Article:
Only the outbreak of the Second World War cut short the growing demand for a correction to the debt system, this being a reflection of the fact that there was a growing disparity between total prices and purchasing power distributed over any given period of time. This disparity was one of the major reasons for every industrialised nation striving to solve its internal, problems by exporting. This inevitably led to growing international friction.
One of the most authoritative examinations and findings was that of the Southampton Chamber of Commerce, one of the Oldest and bigger chambers in the worlds representing some of Britain's most prominent businessmen. The famous 1933 Report by the Chamber not only diagnosed the basic flaw in the orthodox finance-economic system, and put forward corrective measures, but made predictions which are of chilling relevance as the world moves into an even more dangerous crisis than that of the 'thirties.
The Japanese situation highlights the nature of the basic problem. The Japanese have desperately sought to overcome their internal shortage of purchasing power by massive exports. Japan has an enormous internal debt. American demands on the Japanese are having serious political repercussions inside Japan as the government seeks to increase taxes. The message to the Japanese is that they must accept a lower standard of living. Australian exports will be affected. Any further losses of Australian export earnings will be used as an excuse to brainwash Australians into believing that they must accept a lower standard of living. If Australians are so mesmerised by financial Black Magic that they cannot grasp that they must, and can solve their own internal economic problems independent of the export myth, then there is no doubt that there is much worse to come.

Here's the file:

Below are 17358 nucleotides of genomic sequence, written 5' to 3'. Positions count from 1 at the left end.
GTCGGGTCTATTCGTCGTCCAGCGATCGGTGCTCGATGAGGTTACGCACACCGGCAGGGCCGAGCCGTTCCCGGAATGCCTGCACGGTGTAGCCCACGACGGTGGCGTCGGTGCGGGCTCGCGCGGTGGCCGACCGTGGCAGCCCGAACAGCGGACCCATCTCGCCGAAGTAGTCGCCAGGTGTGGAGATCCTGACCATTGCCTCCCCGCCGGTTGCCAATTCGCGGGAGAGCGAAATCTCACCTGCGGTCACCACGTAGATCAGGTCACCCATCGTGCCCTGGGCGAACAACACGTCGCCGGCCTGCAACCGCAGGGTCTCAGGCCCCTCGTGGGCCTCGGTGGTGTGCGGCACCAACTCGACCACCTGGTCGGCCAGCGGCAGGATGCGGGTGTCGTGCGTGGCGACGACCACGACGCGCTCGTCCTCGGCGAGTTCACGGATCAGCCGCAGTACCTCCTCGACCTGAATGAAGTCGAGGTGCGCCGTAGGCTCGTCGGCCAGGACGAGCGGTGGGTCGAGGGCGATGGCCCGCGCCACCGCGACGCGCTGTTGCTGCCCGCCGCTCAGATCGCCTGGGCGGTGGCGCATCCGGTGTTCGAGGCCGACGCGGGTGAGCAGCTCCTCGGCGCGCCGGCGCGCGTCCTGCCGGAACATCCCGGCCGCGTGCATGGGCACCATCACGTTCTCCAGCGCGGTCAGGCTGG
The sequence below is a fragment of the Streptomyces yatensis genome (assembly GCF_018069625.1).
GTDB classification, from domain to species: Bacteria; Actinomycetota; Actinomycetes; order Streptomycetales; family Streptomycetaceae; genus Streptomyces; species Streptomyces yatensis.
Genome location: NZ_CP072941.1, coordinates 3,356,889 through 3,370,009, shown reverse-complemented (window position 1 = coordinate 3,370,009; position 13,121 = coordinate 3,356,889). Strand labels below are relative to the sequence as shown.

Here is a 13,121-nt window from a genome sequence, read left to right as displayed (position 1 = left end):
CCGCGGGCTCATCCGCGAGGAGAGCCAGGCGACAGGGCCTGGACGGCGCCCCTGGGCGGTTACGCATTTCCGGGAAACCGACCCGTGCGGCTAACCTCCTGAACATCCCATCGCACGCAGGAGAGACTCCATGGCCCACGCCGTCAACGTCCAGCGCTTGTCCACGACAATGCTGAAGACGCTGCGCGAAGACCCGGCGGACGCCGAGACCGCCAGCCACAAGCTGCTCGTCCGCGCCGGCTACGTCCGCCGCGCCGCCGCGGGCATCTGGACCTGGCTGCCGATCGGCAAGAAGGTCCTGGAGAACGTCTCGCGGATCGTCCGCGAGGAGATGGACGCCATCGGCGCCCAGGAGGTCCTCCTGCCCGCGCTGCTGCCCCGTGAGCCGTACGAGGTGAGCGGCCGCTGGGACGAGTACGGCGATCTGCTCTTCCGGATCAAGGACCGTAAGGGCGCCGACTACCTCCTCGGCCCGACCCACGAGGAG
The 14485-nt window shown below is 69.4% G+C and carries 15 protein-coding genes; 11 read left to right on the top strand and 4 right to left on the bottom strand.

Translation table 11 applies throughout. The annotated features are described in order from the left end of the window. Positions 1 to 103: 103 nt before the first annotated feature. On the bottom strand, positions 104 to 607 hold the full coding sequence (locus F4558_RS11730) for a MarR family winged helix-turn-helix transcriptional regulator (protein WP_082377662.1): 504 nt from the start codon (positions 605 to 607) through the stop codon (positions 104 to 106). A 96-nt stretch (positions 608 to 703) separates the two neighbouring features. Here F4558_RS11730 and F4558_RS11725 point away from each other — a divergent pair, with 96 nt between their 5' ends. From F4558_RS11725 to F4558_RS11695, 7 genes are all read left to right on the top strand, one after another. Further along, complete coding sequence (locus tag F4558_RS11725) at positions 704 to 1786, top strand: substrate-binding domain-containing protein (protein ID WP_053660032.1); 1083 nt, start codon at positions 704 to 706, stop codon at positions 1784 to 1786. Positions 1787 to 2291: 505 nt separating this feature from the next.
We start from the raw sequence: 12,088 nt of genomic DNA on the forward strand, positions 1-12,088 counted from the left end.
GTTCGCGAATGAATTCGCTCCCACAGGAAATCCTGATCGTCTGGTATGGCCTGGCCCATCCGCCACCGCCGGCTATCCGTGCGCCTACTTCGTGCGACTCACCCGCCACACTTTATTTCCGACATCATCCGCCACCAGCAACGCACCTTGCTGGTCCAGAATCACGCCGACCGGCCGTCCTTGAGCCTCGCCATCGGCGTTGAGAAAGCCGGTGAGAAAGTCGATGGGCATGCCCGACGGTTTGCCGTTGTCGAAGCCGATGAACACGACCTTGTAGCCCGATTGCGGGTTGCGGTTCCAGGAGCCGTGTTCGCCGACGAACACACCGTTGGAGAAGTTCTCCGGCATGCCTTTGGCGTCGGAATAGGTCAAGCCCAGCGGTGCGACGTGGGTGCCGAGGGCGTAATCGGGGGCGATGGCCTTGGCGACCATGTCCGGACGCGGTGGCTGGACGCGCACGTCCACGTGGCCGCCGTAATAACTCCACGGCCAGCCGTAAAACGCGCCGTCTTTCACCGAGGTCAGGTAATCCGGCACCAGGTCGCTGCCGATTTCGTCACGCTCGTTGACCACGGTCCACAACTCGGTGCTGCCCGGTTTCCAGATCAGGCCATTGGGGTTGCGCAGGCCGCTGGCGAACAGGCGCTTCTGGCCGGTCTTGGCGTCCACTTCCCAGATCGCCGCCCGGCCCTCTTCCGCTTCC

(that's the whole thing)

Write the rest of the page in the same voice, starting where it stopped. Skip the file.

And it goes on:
Australians who are really determined to save an independent and sovereign Australia could make a start by examining how, during Two World Wars, with its export markets dislocated, Australia provided most of its own financial credit without running up astronomical external debts. Such an examination would also need to look at the system of consumer price discounts, which from 1943 onwards kept the price level stable for the next five years. The Japanese situation has confirmed the warning by Confucius: It is no use running harder if you are on the wrong road.
DOCUMENTS BACK FLUORIDE PAPER
This letter published in The Age,
(Melbourne) over the name of "John Colquhour", of Auckland,
Professor Storey opened by listing as usual the reports of the prestigious authorities which favour fluoridation, but omitted unfavourable ones like those of the Danish Agency for Environmental Protection and the National Research Council of Canada."